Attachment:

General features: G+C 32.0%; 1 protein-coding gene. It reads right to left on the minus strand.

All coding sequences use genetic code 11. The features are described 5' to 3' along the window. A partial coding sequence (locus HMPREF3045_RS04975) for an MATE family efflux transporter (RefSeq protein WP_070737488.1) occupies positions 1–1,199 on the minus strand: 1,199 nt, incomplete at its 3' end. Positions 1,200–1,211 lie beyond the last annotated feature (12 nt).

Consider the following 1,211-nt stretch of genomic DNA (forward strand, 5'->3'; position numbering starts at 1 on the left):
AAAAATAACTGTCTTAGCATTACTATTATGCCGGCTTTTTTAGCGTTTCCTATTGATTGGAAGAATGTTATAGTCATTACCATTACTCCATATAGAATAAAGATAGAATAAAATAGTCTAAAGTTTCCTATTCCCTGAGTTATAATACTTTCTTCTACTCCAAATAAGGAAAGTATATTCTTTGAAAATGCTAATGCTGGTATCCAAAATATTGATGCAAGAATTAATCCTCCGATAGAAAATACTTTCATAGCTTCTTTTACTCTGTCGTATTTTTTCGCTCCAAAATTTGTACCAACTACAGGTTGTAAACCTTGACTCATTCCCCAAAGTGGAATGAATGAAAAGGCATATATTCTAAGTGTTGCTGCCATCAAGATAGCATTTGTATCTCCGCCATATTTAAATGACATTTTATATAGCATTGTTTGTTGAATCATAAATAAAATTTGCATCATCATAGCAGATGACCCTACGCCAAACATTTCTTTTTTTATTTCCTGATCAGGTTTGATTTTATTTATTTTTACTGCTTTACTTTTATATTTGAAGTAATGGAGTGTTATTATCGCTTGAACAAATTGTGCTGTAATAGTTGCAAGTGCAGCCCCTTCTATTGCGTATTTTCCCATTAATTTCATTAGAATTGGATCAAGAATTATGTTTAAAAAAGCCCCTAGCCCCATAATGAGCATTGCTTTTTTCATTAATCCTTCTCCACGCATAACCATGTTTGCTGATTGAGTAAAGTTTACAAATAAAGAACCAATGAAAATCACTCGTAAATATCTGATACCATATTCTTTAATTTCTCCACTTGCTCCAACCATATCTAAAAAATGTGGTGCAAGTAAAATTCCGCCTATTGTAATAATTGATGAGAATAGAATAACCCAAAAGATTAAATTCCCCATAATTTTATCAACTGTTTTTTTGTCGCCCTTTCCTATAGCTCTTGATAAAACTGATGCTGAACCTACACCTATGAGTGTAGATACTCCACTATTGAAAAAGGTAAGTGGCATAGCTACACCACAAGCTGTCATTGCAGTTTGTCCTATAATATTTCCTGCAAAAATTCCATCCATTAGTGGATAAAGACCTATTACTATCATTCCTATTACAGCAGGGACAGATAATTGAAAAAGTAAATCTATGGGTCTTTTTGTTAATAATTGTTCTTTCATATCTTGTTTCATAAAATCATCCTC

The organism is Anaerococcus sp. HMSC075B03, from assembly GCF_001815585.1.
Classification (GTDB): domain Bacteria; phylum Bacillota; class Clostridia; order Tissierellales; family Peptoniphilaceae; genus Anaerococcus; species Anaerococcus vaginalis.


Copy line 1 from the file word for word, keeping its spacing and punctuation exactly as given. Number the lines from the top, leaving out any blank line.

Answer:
General features: G+C 32.0%; 1 protein-coding gene. It reads right to left on the minus strand.